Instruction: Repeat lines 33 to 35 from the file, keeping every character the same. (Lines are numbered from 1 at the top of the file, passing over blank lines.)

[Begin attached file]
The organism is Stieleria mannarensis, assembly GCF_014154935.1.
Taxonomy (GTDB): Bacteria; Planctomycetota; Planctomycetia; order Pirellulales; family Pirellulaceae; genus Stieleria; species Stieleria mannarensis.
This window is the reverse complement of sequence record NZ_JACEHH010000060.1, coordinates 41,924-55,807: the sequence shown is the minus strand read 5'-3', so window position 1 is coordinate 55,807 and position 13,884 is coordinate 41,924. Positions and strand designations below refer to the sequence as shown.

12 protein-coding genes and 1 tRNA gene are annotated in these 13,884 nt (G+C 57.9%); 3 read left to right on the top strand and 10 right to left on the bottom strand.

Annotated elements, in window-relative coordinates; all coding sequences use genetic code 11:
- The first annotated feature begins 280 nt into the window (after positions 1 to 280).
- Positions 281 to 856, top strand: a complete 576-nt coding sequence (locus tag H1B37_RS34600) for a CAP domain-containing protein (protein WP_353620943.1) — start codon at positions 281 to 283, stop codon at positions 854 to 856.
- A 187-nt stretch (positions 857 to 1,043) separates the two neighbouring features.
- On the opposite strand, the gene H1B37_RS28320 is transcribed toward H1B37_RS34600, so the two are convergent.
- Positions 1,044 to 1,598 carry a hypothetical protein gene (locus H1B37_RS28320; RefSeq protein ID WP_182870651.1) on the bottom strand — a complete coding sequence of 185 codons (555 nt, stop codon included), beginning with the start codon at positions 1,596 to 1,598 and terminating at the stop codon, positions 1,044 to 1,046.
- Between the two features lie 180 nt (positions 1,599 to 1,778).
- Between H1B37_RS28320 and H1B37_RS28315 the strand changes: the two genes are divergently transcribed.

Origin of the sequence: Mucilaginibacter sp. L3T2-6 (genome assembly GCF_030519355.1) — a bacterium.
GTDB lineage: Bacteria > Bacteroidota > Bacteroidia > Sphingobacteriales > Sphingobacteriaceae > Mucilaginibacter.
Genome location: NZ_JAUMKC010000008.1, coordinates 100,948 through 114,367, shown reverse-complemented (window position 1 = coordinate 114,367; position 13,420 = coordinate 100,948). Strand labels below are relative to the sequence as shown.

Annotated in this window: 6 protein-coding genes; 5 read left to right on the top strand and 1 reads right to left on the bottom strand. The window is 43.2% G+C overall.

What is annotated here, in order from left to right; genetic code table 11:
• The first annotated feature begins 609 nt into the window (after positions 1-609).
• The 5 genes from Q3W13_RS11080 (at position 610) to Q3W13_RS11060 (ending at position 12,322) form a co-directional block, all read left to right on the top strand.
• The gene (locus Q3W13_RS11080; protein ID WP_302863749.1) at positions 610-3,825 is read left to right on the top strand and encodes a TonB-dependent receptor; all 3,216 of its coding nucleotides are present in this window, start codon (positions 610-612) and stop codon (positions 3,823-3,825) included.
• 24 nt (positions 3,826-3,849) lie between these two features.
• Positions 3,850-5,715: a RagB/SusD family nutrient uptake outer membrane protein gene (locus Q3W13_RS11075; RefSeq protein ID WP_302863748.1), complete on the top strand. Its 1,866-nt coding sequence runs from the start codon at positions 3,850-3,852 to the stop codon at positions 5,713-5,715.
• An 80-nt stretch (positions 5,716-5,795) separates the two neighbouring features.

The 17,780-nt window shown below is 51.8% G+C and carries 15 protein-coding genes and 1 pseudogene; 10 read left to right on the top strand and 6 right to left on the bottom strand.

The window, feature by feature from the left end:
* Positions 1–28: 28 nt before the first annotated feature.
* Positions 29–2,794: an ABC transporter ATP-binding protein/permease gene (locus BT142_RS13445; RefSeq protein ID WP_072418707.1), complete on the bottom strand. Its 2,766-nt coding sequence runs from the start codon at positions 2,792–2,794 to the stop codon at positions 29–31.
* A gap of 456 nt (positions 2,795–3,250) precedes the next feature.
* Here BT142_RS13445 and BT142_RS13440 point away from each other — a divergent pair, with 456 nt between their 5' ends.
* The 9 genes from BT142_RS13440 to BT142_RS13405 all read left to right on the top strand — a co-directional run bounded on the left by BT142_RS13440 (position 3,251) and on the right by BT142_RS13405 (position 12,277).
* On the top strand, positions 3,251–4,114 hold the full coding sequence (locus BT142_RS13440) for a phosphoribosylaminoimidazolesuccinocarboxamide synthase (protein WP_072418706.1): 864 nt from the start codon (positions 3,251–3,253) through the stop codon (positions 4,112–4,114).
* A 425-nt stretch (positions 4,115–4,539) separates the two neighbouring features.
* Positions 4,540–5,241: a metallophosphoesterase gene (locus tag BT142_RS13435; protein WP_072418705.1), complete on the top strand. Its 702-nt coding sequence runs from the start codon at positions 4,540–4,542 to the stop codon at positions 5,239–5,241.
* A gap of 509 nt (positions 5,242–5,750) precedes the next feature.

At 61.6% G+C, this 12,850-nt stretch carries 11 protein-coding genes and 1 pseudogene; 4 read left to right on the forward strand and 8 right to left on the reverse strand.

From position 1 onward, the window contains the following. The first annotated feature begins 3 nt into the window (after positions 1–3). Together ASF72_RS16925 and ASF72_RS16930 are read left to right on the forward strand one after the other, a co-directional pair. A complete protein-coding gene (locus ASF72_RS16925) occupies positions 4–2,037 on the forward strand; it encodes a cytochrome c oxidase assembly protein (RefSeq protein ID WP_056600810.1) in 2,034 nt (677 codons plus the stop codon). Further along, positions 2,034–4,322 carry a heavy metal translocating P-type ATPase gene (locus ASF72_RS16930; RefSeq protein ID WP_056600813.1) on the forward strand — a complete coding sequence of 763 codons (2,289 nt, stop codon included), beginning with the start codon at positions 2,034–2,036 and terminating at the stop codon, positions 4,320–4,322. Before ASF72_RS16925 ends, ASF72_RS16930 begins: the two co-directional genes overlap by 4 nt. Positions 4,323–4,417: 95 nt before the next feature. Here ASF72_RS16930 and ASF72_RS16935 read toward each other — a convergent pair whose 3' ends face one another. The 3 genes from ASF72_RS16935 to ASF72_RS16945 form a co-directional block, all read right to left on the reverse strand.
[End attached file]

* Positions 4,540–5,241: a metallophosphoesterase gene (locus tag BT142_RS13435; protein WP_072418705.1), complete on the top strand. Its 702-nt coding sequence runs from the start codon at positions 4,540–4,542 to the stop codon at positions 5,239–5,241.
* A gap of 509 nt (positions 5,242–5,750) precedes the next feature.

At 61.6% G+C, this 12,850-nt stretch carries 11 protein-coding genes and 1 pseudogene; 4 read left to right on the forward strand and 8 right to left on the reverse strand.